Lou Fancher

Susan Reed, Saint Mary's College Class of '92, assists Jim Ryan of Concannon Vineyards in pouring vintages at the recent Summer Wine Festival at Saint Mary's College.

By Lou Fancher

MORAGA -- College buddies and wine drinking compadres came together in beautiful harmony at the Eighth Annual Summer Wine Festival at Saint Mary's College on Aug. 12.

With more than 450 guests, each porting a soon-to-be-filled glass bearing the SMC logo and many of them graduates of the college, 70 percent of the $45-60 ticket price is directed to scholarships for underresourced students.

"I only made it through Saint Mary's because I received $80,000 in scholarships from the state and the college," confessed Cindy Neander Cooper, Class of '96, the founder and chairman of the festival.

"I can't write a check for $20,000, but I can sure throw a party," she said, laughing and turning her focus to the roughly 40 vendors filling the Soda Center.

Eight years after cold-calling vineyards for participation in the inaugural event, Cooper and Alumni and Volunteer Engagement Associate Director Laurel DeMaria declare the festival a smashing success.

Over the past seven years, more than $100,000 has been raised, according to DeMaria. Cooper said the effort began with one simple question.

"I looked at all the alumni fundraising activities and said, 'What's missing?' " she remembered.

With SMC's hallowed winemaking history (a Christian Brothers Winery Vintners Hall of Fame includes brother Timothy Diener, Class of '33,) and a surprising number of graduates working in the industry, the answer was obvious.

So obvious that Bob Kozlowski, Class of '50, was almost at the same time beginning to form a Gaels in Wine group.

"I wanted a social group that would talk about the things I love to talk about -- Saint Mary's and wine," he said. "We started meeting in 2007 with 10 members and now we have 126, so as far as I'm concerned, it's working."

Kozlowski, like many of the festival's vendors, began as a home winemaker.

"Zinfandel," he states, when asked about his first foray. "Unfortunately, it was no good, but eventually, I learned."

Kozlowski learned enough to be sought out as a winemaker by Kenwood Vineyards, where he worked from 1970 to the late 80s.

"During the early days, there were a small group of vintners," he recalled, "but now, wine is so big, you have to hold a gathering in Las Vegas."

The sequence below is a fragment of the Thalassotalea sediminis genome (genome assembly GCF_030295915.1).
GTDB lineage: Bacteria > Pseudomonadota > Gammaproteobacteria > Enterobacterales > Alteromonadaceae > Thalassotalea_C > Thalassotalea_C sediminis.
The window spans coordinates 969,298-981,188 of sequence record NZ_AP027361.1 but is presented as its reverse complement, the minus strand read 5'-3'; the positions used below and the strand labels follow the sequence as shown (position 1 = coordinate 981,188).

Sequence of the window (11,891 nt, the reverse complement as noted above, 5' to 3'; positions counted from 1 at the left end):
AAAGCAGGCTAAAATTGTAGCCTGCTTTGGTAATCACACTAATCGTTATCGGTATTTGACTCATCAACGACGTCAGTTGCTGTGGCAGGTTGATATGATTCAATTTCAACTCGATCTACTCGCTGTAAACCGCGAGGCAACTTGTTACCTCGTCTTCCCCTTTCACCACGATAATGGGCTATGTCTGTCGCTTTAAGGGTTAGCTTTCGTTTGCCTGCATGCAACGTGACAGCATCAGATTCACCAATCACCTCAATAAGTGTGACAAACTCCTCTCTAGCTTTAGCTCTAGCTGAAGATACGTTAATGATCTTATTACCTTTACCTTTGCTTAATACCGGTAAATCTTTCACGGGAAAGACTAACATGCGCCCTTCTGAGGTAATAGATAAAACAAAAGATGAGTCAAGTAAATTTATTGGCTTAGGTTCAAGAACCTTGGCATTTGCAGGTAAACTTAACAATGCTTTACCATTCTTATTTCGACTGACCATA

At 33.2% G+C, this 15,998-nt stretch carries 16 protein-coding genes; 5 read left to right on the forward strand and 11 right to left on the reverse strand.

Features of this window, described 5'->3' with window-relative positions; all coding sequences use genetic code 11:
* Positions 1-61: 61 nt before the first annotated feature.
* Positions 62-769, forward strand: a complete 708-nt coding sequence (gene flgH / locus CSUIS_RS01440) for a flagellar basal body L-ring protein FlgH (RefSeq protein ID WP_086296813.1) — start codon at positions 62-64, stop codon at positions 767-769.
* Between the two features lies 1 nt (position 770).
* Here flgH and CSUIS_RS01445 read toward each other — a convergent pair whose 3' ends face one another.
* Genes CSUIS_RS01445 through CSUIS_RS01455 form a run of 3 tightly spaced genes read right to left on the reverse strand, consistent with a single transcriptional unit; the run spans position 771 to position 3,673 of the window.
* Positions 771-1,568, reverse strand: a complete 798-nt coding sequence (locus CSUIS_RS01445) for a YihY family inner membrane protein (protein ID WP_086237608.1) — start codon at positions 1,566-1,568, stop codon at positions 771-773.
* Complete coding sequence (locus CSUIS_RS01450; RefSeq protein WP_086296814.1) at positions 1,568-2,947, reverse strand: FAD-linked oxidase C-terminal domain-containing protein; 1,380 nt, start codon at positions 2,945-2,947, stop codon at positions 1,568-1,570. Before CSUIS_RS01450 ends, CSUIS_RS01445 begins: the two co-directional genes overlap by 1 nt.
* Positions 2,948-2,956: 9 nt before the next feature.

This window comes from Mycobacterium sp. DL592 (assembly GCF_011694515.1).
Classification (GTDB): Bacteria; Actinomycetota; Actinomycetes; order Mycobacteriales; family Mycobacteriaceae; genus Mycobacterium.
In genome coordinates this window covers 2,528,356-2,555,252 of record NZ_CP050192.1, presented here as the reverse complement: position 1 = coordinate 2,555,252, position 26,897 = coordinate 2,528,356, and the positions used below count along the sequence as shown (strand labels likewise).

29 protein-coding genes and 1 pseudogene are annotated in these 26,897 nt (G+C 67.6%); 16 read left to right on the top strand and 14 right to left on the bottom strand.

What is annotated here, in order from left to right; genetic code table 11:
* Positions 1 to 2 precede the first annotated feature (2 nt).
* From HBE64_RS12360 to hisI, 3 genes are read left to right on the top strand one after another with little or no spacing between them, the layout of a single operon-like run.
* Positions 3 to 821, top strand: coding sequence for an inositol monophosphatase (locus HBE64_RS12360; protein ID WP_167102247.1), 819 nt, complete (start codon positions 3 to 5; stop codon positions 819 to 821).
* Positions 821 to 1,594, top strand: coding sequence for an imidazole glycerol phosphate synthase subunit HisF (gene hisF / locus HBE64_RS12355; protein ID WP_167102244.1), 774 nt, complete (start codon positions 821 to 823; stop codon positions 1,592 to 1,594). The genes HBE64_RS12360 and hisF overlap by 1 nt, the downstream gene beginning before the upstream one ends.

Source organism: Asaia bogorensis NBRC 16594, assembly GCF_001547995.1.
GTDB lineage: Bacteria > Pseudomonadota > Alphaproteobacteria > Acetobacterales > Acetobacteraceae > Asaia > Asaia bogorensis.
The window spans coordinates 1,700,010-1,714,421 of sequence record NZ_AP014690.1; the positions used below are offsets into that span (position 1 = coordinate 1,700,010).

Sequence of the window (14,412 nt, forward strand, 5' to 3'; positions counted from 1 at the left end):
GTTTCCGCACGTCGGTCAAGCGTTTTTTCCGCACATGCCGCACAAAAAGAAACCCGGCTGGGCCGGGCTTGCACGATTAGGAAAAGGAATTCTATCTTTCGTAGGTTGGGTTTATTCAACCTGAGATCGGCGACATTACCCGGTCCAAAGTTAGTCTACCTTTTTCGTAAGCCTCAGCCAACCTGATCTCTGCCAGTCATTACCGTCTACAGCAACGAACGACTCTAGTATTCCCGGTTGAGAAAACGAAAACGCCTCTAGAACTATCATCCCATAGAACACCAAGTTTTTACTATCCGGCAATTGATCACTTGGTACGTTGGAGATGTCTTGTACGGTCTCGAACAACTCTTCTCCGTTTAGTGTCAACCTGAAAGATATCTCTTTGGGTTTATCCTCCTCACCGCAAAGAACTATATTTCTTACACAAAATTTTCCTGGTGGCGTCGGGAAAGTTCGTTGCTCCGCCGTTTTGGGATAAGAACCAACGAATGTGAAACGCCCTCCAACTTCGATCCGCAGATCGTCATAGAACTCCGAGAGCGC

He attributed part of that growth to winemakers' open, generous attitudes toward their peers.

"A winemaker needs a palate, and the grapes are all different, so you're not going to keep a secret," he said.

Jim Ryan, Concannon Vineyards' estate manager and a veteran participant at the festival, said more sophisticated wines and the local gourmet food component keeps both college supporters and foodies coming back, year after year.

And Captain Vineyards intern Matt Lebel, just squeaking in the door at the legal age of 21, swirled a second-in-his-lifetime taste of his employer's 2008 Petit Verdot.

"It's spicy, and leaves you ... " he paused, stymied, then allowed a fellow guest to suggest, "speechless?" before nodding with relief.

But Cindy Thompson, hovering at the silent auction table, had no difficulty choosing her words.

"You don't want that, you don't want that at all," she insisted, pointing at a display featuring a golf outing for four and tastings at Wente Vineyards.

With competing bids for the item rising into the 300's, Thompson wouldn't say how high she'd go, but she had high praise for the chardonnay in her glass and for the festival itself.

"This brings out wineries you don't know about, because you always go to the same stable, the familiar, when you go to Napa. These are unique and maybe not well known, which is ... terrific," she decided.

Kozlowski, Cooper and DeMaria agreed that the growth of local vintners has boosted attendance. When last seen, each was celebrating the opportunity to share a glass and possibly, help a future Gaels in Wine member reach graduation.